The Rising Cost of Graduate School: Is It Worth It?

Posted

Graduate degrees are becoming like tattoos: you should think hard before getting one.

Tuition at graduate schools has been skyrocketing—for professional programs, it has jumped 60% in the last decade. In 2009, a year of grad school was $21,900 at a public school and $34,100 at a private one. These are serious numbers, especially considering that you’ll also pay living expenses and most grad school programs are two years long.

At the same time, traditional grad school funding options are vanishing. Cash-strapped companies are dropping tuition reimbursement and universities are cutting graduate fellowships. To cap it all off, a job afterwards is not guaranteed in this economy, while grad school debt is very, very real.

Deciding whether to spend the cash (and time) on a degree depends on the return on your investment. No single equation will determine this, but the following factors can help you make a smart decision.

Why Do You Want to Go?

Obviously, some career paths like psychology, medicine and law require an advanced degree to practice without getting arrested. And if you’re switching fields and don’t have relevant experience, then graduate school can make sense as well.

However, nowadays the more traditional appeal of graduate school—that it’s a safe bet to further your career and earning potential—should be questioned in light of rising costs. For instance, the University of California system will raise tuition 31% this year, and Stanford Law School’s planned tuition increase this fall—5.75%—is higher than inflation.

It’s true that on average, holders of postgraduate degrees earn 23% to 55% more than those with bachelor’s degrees. But when you drill down into individual professions and financial situations, it’s unclear whether that increased earning potential will outweigh the real costs.

How Will You Pay for It?

Determine the sticker price. It pays to comparison shop. The average public-private tuition difference is $12,000 a year, while, in most cases, private school graduates earn the same as those from similarly ranked public schools. Compare programs and costs at USNews.com and PrincetonReview.com. (Avoid for-profit schools, which are one giant hustle—many aren’t even accredited.)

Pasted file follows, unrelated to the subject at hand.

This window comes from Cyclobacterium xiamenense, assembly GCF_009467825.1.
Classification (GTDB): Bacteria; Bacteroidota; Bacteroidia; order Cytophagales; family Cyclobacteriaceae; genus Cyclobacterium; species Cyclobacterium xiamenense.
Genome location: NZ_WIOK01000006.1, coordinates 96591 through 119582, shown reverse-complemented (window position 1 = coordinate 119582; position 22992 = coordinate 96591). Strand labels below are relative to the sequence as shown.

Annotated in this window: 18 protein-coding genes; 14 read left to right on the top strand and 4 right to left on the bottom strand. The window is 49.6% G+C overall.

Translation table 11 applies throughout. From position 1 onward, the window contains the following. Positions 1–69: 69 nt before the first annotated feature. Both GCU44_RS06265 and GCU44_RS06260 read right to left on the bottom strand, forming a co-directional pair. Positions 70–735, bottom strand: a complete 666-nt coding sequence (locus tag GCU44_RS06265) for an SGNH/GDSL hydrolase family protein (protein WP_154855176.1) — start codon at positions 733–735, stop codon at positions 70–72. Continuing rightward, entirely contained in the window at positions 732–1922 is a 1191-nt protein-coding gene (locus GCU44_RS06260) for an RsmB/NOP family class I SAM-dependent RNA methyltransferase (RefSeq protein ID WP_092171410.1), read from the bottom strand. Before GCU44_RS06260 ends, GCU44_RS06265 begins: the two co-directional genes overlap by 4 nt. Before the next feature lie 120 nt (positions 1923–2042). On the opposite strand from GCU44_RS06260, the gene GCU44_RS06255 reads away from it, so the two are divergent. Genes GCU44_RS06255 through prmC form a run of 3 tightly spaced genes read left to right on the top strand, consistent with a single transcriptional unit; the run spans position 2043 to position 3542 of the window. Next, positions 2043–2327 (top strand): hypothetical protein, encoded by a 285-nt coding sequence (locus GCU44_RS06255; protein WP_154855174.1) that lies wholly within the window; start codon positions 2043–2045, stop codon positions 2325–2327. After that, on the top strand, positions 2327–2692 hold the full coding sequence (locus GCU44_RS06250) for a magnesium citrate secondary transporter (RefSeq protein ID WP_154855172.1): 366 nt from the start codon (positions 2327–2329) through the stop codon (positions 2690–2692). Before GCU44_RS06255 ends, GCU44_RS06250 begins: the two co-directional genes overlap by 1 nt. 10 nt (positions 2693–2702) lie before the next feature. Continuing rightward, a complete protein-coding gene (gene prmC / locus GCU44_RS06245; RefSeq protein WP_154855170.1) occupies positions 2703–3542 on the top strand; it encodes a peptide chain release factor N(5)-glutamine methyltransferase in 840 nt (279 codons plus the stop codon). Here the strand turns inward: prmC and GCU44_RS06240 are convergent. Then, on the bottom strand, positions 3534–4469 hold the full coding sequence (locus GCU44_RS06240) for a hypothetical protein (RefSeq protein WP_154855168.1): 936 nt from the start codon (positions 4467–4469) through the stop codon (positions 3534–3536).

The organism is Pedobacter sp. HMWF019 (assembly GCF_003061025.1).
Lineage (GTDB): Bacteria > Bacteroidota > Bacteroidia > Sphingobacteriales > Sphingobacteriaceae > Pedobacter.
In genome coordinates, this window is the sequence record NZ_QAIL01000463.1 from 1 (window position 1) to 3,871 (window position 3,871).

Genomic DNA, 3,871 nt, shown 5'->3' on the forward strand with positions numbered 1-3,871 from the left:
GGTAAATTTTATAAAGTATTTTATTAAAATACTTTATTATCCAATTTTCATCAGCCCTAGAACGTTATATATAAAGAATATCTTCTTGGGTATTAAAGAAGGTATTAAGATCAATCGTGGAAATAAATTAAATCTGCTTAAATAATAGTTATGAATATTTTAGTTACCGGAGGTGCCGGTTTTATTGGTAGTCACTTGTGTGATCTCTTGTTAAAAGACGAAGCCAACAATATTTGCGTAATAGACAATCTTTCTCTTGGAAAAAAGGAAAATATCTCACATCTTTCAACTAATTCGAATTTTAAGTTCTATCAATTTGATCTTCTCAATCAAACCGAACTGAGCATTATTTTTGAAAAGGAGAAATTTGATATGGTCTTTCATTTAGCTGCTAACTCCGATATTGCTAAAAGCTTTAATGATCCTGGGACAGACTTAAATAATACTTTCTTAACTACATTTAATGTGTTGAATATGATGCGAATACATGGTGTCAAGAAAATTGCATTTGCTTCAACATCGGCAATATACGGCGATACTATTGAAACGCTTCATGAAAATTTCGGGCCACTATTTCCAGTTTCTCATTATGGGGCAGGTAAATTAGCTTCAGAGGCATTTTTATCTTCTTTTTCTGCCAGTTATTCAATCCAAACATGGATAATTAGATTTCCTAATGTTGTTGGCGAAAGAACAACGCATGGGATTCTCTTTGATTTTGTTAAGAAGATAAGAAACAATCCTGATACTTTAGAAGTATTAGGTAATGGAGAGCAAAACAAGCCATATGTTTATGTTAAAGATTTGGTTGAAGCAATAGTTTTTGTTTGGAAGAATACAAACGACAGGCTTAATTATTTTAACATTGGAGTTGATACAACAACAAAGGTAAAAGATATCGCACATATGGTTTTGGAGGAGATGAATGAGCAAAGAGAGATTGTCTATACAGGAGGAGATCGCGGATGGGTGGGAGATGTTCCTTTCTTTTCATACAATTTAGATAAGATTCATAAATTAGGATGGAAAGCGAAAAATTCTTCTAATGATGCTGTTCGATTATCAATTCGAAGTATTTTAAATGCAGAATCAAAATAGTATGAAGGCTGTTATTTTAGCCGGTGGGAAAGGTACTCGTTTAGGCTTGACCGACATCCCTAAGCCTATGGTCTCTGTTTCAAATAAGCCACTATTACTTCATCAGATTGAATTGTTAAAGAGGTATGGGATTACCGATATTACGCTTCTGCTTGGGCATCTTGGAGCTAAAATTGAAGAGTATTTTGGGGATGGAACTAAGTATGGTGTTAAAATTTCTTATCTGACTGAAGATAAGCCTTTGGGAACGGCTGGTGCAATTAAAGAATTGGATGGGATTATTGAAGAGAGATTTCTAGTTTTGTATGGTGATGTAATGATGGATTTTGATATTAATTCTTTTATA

Search for a free ride. Look into traditional grad school funding options: company reimbursement, university fellowships or teaching assistantships. (Search for opportunities on Fastweb.com and FinAid.org.) And since those offerings are starting to disappear, investigate other options, such as tuition discounts to alumni offered by your alma mater or degree programs that take one year instead of two. Many universities also offer tuition reimbursement for employees, so consider working for a school.

Count your cash. Can your savings cover tuition and living expenses? Even then, if you look into hidden costs, it may not be worth it. Also consider your college or credit card debt. If you’re $50,000 in the hole, don’t tack on another $50,000 unless your shiny new diploma will definitely earn big returns. Also check out LV’s checklist on paying for grad school.

What Are the Hidden Costs?

Interest. If you can’t pay for your degree up front, do the math. What will you shell out in principal and interest? A $50,000 loan at 5%, for example, requires monthly payments of $530 for ten years. Total amount paid? More than $63,000. Calculate your potential interest payments at FinAid.org.

Retirement savings. If you’re a full-time student, you won’t be contributing to retirement. Say you typically max out your Roth IRA. For every year of grad school you’ll miss out on the $5,000 contribution and all the interest it would earn. Throw in whatever you’ve been stashing in your 401(k)—up to $16,500—and you could be out hundreds of thousands of dollars by age 65.